The pullout stainless steel kitchen is fully occupied with the two-burner Smev cooktop and the stainless sink. There is no standard bench space available for food preparation, other than using the fold-down glass cover over the cooktop — which isn’t available when cooking — though the body does come standard with side mounting brackets for an optional stainless steel side bench. This is a camper that would benefit from a flip-over 'breakfast bar' type bench.

However, you do get a neat slot-in wind guard for the cooktop, which keeps the heat where you want it in breezy conditions, and a plug-in stalk light. Underneath is storage in front of the sink bowl and a roomy drawer suitable for cutlery and some crockery. Connections for gas, water and light power pull out of a rear storage space and connect to the kitchen side power socket and gas and water outlets in a dedicated compartment under the fridge box.

Welcomingly, there is a sliding bolt latch that locks the kitchen out to give it rigidity when fully extended, and assists the fold-down legs in making this a very stable setup.

A 200 x 1100 x 160mm deep pantry drawer slides out immediately behind the kitchen. This would provide for most of the kitchen requirements and food, though large packaging or tall bottles might present some minor problems.

The fridge box is certainly big enough to cater for most popular fridges. The door folds upwards on gas struts, so it doesn’t hang down and interfere with the ground. There is an internal merit plug (soon to be changed for the more positive connection of Anderson plugs) for the fridge and the handles for the two rear stabilisers and the supplied scissor jack. This latter is a neat inclusion, as jacking up independent suspension campers can be a nuisance at times and is usually best solved by a scissor jack which you usually have to source yourself.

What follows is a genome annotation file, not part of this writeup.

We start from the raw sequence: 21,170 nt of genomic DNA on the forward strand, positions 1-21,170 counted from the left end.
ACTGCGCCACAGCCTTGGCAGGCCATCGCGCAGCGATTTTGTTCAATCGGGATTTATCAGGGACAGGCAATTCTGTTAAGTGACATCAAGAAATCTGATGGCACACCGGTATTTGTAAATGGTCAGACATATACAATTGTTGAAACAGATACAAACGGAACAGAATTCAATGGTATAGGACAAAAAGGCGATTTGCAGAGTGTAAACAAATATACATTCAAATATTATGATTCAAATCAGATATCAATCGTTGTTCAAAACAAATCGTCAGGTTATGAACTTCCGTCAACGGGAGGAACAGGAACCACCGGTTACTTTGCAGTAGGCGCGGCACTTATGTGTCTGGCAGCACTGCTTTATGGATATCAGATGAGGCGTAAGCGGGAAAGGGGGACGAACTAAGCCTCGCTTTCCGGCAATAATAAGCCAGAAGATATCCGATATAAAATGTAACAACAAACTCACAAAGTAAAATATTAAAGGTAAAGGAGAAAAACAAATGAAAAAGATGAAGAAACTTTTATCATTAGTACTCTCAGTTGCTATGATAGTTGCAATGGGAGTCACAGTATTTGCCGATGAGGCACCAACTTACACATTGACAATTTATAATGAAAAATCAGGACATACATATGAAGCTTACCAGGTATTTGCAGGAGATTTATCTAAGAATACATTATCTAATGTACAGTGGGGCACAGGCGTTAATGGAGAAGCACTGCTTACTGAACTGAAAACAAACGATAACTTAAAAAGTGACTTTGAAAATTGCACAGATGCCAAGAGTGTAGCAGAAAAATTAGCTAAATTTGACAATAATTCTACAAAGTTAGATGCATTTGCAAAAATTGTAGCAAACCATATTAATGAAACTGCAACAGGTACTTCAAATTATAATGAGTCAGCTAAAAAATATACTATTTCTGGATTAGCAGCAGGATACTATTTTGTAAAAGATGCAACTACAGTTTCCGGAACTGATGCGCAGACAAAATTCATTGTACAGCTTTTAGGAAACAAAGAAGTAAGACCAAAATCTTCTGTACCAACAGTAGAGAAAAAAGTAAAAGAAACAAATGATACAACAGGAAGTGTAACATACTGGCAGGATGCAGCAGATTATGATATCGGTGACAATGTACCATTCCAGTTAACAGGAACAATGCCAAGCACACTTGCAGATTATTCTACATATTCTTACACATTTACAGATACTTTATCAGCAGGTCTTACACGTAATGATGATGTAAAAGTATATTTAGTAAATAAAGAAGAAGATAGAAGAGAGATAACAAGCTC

Opposite the fridge box is a roomy storage box which comes with carpet on the floor but can be optionally fitted up with a slide which would suit a compressor or porta-potti, or stainless steel drawers.

All up, the Brumby comes in at a reasonable 885kg Tare with a 39kg ball weight. The 1400kg ATM provides a reasonable load weight of 515kg. The 1700mm width keeps it inside most 4WD body lines and the 1650mm height gives good vision above it from a tow vehicle’s main rear vision mirror.

Popular options include a boat loader, awning walls, draught skirt, pocket spring mattress, stainless side shelf, tropical roof and utility bike rack.


The Cub Brumby is a solid, functional camper. There are no frills, and maybe a few too many options rather than standard fittings, but if you are a keen supporter of the all-Australian ethos and on something of a budget then this is where you should be looking. These campers have been well sorted, and you will know that what you get works. Set up and pack up are simple and easy and they will follow you pretty much anywhere. At the 2016 Camper Trailer of the Year at Dargo, in the Victorian high country — every camper we saw on our travels that wasn’t part of our review, was a Cub. Other manufacturers were complaining that it was some kind of a setup. But it was simply a reflection that these are a popular and highly sought-after camper.



  • All-Australian build
  • Lightweight
  • Easy set-up and pack-up
  • Winch works well
  • Good electrical set-up


  • Exposed batteries
  • No external access to internal storage
  • Lack of kitchen bench space



Tare 885kg

ATM 1400kg

Suspension Trailing arm independent

Brakes 10in electric

Coupling AL-KO offroad ball

Chassis 100x50x3mm Duragal

Drawbar 100x50x3mm Duragal

Body Zinc anneal, front box aluminium checkerplate

Wheels 6-stud 17in alloy (steel spare)

Tyres 265/65/R17 Goodyear Wrangler Duratrac

Style Rearfold


Body size 1700x2200mm

Length 4350mm

Awning size 2000mmx5020mm


Gas cylinders 2x4kg

Water 80L

Cooktop Two-burner Smev

Kitchen Marine grade stainless steel with zincanneal drawers

Battery 100Amp hour 

Options fitted  Second 100Amp hour battery, second 80L water tank, utility rack upgrade and spare wheel bracket


$27,990 (plus on-roads)

Check out the full review in issue #125 of Camper Trailer Australia magazine. Subscribe today for all the latest camper trailer news, reviews and travel inspiration


Cub Campers Brumby review budget Australian lightweight easy